“And do tell,” the woman said, “Why has the price dropped in half when you’re short manual labor types?”
The Mector chewed on his dinner before swallowing and then grabbing a glass of wine to wash it down. “We’ve got additional concerns that might impact our business.”
“I don’t see how your concerns effect my bottom line,” The Captain said.
“I’m concerned that Talia De’Zahna might be on our trail, so we’re going to law low.”
“That’s fine, but what about the money? You promised three hundred credits a head, but are paying my one hundred fifty.”
Talia sucked in a deep breath and sighed sadly. Three hundred credits was all it took for a human to commit one of the biggest act of cruelty against their own race? While greed had always ruled the galaxy, it seemed the humans took it to a new level. The slavers of old, she thought, had more honor then this bunch did.
“I’m not worried about De’Zahna,” the woman said. “Get her away from her sisters and she’s just another person.”
“Who killed the entire Wraith race,” Kleno reminded her.
“With her sister’s help. If I saw her, the only thing that bitch would be seeing is her heart in my hand after I cut it out.”
Ok, that’s it, time to end this little soiree.
“You know many have tried and failed, kid.”
The woman’s head snapped around as the Captain’s face paled. “Who said that?”
She killed the camouflage and smiled as all three of her enemies gasped. “Well, this is something you don’t see everyday, a civilian, a former soldier, and a Mector at the same table. It’s almost worthy of a picture, if I do say so myself.”
The woman reached for her gun until Talia brought hers up.
The warrior clicked her tongue. “I don’t think you want to do that, kiddo. The last person I warned didn’t listen and ended up dead.”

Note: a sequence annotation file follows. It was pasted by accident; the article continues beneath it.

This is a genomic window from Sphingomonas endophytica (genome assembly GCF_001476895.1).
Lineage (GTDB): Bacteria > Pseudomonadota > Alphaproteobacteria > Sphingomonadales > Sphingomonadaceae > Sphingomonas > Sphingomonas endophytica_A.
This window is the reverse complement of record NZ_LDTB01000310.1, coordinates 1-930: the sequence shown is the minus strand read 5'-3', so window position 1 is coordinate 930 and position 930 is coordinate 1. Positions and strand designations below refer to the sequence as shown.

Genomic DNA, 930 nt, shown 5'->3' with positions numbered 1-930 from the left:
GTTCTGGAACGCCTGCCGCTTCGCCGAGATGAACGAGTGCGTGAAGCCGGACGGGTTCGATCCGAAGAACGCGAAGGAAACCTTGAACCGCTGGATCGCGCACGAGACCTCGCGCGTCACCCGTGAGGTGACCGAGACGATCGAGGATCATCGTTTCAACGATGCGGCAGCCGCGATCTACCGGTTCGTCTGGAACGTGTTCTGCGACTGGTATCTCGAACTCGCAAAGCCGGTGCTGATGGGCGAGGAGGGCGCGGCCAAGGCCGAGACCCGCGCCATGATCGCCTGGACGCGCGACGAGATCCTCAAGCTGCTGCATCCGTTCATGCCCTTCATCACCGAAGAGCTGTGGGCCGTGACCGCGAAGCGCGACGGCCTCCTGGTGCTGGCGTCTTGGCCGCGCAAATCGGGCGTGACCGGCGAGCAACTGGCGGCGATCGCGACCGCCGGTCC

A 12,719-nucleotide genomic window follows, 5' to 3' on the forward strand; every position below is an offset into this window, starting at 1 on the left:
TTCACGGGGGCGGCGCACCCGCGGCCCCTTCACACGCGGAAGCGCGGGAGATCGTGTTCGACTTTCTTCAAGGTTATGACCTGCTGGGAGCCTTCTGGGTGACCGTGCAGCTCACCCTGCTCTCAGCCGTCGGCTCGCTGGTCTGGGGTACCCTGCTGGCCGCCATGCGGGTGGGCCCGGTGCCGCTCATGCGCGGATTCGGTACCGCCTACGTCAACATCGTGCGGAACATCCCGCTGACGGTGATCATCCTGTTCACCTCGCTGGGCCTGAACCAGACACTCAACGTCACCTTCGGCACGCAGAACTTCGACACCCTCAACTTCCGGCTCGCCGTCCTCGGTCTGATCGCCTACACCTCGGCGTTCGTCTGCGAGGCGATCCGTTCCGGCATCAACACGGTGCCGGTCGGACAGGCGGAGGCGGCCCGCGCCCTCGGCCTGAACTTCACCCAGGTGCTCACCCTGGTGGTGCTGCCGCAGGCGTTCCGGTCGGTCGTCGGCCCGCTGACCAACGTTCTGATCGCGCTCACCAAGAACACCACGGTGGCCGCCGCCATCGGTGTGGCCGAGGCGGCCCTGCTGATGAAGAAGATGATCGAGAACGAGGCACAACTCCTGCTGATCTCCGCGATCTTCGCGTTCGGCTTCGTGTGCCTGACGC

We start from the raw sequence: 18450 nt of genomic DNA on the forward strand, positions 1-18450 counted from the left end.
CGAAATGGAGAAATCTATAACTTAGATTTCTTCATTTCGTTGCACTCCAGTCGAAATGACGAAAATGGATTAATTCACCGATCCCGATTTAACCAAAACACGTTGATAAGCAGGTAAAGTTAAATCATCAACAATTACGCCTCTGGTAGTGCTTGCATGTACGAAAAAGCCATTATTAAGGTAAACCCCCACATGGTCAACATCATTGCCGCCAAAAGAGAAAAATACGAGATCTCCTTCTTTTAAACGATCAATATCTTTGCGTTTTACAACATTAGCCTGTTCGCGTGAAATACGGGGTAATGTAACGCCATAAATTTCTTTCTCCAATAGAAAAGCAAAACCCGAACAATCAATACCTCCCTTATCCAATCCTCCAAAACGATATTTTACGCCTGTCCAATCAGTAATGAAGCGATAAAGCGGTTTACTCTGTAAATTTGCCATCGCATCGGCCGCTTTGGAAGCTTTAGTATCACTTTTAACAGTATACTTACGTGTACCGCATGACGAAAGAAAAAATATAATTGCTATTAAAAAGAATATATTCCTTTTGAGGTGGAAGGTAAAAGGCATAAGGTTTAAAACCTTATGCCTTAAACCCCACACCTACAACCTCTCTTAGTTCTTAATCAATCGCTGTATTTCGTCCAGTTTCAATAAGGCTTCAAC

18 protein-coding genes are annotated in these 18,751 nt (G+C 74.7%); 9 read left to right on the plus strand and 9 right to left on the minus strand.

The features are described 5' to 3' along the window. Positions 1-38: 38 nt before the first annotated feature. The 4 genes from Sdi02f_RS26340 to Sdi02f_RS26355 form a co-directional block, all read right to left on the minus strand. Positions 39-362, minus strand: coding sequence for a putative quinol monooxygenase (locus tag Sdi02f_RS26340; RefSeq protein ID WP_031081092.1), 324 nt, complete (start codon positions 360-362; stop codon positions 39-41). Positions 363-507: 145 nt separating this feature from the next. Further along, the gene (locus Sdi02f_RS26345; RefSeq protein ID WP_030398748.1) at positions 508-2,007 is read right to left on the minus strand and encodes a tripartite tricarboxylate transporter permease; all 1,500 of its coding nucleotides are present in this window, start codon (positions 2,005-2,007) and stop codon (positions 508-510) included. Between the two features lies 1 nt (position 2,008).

Kleno closed his eyes and sighed in resignation. “De’Zahna, is there any possibility of us making a deal?”
“It’s all about the money with you guys. I’m surprised, Kleno, that your race made it this long, because you’re really, really dumb.”
The Mector sighed. “Insulting me won’t get you anywhere.”
“I never expected it to,” She looked at the two humans. “And you guys, what a pathetic looking bunch. You think you’re so good, so bad, and in reality are nothing but pitiful and weak children.”
The woman just growled.
Talia smiled. “Oh, nice sound! I’d call it a bear, but I don’t think a Chellios is in the room.”
The Captain shook his head. “You’ve got one big mouth on you.”
Talia shrugged. “Oh, come on guys, I’m just trying to lighten the mood…spread the cheer a bit…”
Kleno looked at her. “What do you want, Talia?”
She made a theatrical display of thinking. “Well let’s see her, first off, I’d like my stocking to be full at Christmas…”
“Quit prattling!” The woman snapped.
“Aw, am I getting on your nerves? I’m sorry, thought you might find it funny.” She shrugged. “Since you want to be all serious and all, kid,” Talia looked away from the woman and turned her attention towards Kleno. “I want to know who’s the next person up, and where are the humans being taken.”
The Mector chuckled. “And just what makes you think I have a superior?”